Buried Deep in the Farm Bill, a Provision That Could Stop States from Mandating Labels on GMO Foods

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\"grocerystore\"The voluminous farm bill that cleared the U.S. House of Representatives over the summer contains a provision that could hamper the ability of Connecticut and other states to require food labels.

Section 11312, offered up by Rep. Steve King, R-Iowa, could effectively end a state\’s ability to regulate agriculture, say critics, including members of Connecticut\’s congressional delegation.

\”This provision, referred to as the King Amendment, is a serious infringement on states\’ rights with far reaching impacts, and we urge you to reject this provision in the final conference report,\’\’ states a letter signed by 23 U.S. Senators, including Richard Blumenthal and Chris Murphy of Connecticut. \”The amendment would force state and local governments to allow the sale of products that meet federal production standards, or the production standards of the state in which the product was produced–even if the state receiving the product deems the product dangerous for consumers, farmers, or the environment. This amendment is an infringement of state regulatory powers.\’\’

The farm bill approved by the House appears doomed in the Senate. It likely will go to a conference committee to hammer out an agreement and opponents of King\’s amendment hope to strip the provision from the final version of the bill.

If they are unsuccessful, Connecticut\’s just-passed mandate to label foods with genetically modified organisms may never see fruition. The legislature passed the GMO labeling law at the end of the 2013 session. It stipulates that food made with such ingredients must carry labels provided that four other states pass a similar bill. In addition, any combination of northeastern states (Maine, New Hampshire, Vermont, Massachusetts, Rhode Island, New York, Pennsylvania or New Jersey), with an aggregate population of at least 20 million people, must approve labeling legislation.

 But the amendment would stop more than GMO labels. If enacted, states would be prohibited from regulating everything from the movement of firewood to discourage pests to the killing of sharks for their fins.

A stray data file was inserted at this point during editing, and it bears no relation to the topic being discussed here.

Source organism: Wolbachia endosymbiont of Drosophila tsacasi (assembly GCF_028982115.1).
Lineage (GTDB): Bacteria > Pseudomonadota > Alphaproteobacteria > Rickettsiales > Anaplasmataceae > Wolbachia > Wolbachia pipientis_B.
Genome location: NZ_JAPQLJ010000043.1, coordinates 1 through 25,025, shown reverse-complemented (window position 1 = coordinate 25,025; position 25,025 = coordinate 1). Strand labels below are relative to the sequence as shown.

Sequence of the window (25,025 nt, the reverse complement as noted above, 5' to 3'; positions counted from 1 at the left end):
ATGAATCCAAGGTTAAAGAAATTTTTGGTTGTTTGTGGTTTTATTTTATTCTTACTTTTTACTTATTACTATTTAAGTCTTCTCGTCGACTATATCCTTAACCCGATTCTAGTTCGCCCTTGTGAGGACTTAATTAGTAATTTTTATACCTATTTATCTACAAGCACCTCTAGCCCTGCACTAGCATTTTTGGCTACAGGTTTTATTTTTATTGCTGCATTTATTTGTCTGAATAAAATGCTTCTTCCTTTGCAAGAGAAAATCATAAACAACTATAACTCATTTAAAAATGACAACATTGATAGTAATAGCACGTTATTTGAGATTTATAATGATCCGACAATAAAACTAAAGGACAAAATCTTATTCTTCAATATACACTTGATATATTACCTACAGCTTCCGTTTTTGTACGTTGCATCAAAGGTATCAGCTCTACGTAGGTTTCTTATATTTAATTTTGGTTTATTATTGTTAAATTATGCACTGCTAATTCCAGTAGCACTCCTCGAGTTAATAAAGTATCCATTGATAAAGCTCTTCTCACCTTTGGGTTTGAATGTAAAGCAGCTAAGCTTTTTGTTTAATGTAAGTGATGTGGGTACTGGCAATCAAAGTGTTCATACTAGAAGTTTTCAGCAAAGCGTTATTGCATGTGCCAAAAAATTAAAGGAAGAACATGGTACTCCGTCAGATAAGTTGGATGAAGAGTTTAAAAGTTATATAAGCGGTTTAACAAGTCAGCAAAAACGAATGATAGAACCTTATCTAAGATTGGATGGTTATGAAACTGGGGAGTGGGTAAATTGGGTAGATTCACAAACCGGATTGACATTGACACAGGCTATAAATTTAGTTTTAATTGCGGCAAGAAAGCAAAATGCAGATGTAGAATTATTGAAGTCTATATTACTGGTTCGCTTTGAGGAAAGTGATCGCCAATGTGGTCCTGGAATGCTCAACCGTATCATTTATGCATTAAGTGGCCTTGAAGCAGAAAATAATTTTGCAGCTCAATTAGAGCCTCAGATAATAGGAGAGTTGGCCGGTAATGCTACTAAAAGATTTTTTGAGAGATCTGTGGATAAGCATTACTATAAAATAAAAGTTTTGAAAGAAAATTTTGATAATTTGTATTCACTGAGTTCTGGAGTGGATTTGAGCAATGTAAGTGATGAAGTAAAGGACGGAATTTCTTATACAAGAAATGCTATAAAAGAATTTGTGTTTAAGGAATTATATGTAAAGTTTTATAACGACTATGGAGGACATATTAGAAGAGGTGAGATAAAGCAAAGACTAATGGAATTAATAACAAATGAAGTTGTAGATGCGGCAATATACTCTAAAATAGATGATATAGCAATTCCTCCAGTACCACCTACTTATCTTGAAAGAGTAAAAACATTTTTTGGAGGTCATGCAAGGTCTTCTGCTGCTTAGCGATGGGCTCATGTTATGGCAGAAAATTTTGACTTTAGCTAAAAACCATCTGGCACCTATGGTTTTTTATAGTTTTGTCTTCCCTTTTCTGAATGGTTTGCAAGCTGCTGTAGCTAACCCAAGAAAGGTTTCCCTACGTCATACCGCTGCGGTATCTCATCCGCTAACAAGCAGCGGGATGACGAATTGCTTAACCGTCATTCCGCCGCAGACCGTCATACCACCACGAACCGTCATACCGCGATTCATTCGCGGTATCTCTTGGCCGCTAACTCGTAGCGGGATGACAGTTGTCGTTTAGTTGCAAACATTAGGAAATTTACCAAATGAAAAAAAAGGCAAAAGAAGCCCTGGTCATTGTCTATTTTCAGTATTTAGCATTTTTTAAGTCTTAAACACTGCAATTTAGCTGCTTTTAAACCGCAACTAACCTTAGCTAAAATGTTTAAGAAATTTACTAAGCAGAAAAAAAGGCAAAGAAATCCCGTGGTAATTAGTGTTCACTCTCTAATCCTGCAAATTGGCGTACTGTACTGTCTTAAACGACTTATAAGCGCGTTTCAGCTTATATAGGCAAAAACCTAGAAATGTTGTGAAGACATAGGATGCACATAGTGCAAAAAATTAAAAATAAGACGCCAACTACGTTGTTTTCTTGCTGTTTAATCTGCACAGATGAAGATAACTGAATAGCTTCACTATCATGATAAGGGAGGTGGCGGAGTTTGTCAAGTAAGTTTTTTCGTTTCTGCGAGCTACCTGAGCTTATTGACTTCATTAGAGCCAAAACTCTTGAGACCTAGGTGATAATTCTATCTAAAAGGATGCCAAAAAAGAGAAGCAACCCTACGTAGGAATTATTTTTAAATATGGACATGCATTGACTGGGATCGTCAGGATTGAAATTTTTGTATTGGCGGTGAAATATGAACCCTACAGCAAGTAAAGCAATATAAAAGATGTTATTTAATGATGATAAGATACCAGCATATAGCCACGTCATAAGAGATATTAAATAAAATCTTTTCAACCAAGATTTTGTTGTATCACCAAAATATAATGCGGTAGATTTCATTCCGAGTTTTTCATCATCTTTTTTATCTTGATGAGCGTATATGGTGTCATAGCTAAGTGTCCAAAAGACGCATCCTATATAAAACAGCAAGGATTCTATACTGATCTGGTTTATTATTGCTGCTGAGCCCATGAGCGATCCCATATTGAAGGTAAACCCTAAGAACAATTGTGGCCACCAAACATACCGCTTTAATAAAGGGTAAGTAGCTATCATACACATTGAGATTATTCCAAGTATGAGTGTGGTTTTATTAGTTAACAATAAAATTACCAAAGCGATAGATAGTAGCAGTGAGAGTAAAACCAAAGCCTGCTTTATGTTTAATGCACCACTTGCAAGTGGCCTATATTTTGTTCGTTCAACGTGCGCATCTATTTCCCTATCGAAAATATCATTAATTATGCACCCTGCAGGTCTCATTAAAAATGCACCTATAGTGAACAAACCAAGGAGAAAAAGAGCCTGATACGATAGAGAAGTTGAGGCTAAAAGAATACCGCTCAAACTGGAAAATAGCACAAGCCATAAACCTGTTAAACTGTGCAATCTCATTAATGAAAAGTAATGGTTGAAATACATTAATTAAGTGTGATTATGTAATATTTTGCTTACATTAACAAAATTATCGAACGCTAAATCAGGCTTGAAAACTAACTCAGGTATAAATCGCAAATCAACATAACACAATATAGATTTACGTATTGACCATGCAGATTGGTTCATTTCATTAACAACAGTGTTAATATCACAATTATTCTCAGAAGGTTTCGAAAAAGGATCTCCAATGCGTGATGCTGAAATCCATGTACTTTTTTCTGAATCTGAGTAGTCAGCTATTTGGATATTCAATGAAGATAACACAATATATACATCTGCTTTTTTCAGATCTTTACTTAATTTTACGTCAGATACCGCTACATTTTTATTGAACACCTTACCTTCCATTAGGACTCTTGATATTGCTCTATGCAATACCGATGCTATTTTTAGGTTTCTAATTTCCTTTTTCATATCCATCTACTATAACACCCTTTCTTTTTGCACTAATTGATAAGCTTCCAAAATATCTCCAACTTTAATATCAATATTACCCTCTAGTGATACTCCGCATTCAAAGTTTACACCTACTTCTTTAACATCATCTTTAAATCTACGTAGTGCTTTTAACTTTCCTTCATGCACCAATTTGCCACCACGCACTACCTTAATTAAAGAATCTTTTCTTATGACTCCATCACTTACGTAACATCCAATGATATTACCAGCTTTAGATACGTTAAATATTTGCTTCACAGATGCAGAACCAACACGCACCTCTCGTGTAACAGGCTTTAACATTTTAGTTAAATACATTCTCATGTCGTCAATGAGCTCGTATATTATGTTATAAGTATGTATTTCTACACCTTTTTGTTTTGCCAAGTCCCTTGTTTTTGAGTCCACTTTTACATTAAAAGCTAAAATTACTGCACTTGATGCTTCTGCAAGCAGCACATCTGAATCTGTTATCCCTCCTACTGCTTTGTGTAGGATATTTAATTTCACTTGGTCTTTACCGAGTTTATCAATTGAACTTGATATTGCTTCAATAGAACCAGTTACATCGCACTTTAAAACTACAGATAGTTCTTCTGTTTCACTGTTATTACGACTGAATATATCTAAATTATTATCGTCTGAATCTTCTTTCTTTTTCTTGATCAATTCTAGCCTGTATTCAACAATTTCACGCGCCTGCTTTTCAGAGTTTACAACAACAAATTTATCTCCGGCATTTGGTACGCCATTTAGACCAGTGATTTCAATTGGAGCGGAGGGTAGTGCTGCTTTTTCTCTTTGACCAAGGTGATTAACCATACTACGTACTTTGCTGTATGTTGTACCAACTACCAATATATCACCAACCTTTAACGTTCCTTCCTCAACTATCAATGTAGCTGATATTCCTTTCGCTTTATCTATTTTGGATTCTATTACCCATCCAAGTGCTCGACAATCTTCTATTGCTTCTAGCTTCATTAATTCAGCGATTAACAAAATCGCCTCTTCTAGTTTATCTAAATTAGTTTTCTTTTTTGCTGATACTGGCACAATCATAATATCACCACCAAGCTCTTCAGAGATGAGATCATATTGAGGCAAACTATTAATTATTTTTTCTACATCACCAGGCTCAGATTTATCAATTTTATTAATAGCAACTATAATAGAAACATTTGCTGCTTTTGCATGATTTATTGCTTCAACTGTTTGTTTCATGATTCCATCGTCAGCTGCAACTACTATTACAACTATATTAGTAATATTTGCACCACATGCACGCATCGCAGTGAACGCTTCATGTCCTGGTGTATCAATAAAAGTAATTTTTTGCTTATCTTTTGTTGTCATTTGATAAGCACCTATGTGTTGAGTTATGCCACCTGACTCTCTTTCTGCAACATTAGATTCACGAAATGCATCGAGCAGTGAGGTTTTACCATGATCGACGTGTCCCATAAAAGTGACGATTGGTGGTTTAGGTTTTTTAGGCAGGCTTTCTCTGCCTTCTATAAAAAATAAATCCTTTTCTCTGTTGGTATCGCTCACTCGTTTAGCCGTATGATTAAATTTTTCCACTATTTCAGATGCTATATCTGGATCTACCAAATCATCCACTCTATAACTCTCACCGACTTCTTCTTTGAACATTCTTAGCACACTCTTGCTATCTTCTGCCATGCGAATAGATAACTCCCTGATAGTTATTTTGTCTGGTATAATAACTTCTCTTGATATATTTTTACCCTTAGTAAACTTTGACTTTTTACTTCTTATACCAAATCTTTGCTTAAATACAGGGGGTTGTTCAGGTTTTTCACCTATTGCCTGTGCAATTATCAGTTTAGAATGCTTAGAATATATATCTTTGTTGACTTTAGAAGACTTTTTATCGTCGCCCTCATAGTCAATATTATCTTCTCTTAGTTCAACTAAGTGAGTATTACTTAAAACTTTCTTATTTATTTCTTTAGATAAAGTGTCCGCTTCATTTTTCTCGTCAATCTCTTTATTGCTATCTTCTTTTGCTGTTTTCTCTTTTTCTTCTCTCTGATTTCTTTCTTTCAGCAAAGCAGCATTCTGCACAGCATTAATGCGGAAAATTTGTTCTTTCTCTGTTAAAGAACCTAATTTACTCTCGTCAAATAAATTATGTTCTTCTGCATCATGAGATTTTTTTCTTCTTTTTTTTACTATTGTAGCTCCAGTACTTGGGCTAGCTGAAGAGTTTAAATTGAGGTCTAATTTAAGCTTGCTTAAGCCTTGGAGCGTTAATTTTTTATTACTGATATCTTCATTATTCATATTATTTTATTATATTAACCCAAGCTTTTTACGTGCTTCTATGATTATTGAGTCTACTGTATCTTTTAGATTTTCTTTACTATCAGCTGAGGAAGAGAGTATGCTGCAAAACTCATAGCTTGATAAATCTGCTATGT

\”We believe that Congress should not usurp the power of states to address the concerns of their citizens on animal protection or any number of other subjects,\’\’ states a letter signed by dozens of members of the House, including all five of Connecticut\’s representatives. \”The breadth and ambiguity of Rep. King\’s amendment are striking.\”

 

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7 thoughts on “Buried Deep in the Farm Bill, a Provision That Could Stop States from Mandating Labels on GMO Foods

  1. kim

    too bad that Blumenthal and Murphy have so successfully destroyed any chance of them being taken seriously. On the rare occassion when they might be right, no one wants to listen to them.

  2. Greg

    So much for states rights.

    Rep from Iowa, whose farmers grow (gmo)corn,(gmo) soy, and little else, seeks to shill for his state’s and donor’s economic interests and crushes state-level regulation.

    We saw how well the USDA food pyramid worked for the nation- now 2/3 of the population are a bunch of fatties with a whole 1/3 clinically obese. 10 servings of grains a day, they said! Worked real well…

    1. Mr Bill

      A Libertarian would say that government regulation hinders our ability to become obese therefore, fat people have a right to get fatter and fatter.

      Americans are not full of sheet they are full of high fruitose corn sweetener. Especially the conservative ones.

      1. kim

        and a socialist would say that the government should decide what is right for everyone, and make all decisions for them and THEY would be full of sheet. Of course, the government could only make decisions that socialists like billy approve of or HE would have to take the helm and make decisions for everyone else on his own. Kind of contrarian, isn’t it? Individuals should not be allowed to make decisions, except for those like billy who would get to decide which decisions are appropriate.

        A perfect example would be billy’s siding with the government over the percieved majority opinion that gun control should be vigorously implemented. This, while ignoring the majority opinion AGAINST Obamacare. No logic, no consistency, no freedom (except for his) – you get the picture. If you don’t, think ‘jackboots’

        1. Mr Bill

          Kim:

          I have railed against excessive use of federal officers all my life so your accusations are based on personal invectives. In your mind, I become the perfect symbolic socialist liberal to resist. But you are mistaken. You are not only off the deep end, you should be more circumspect with your opinions.

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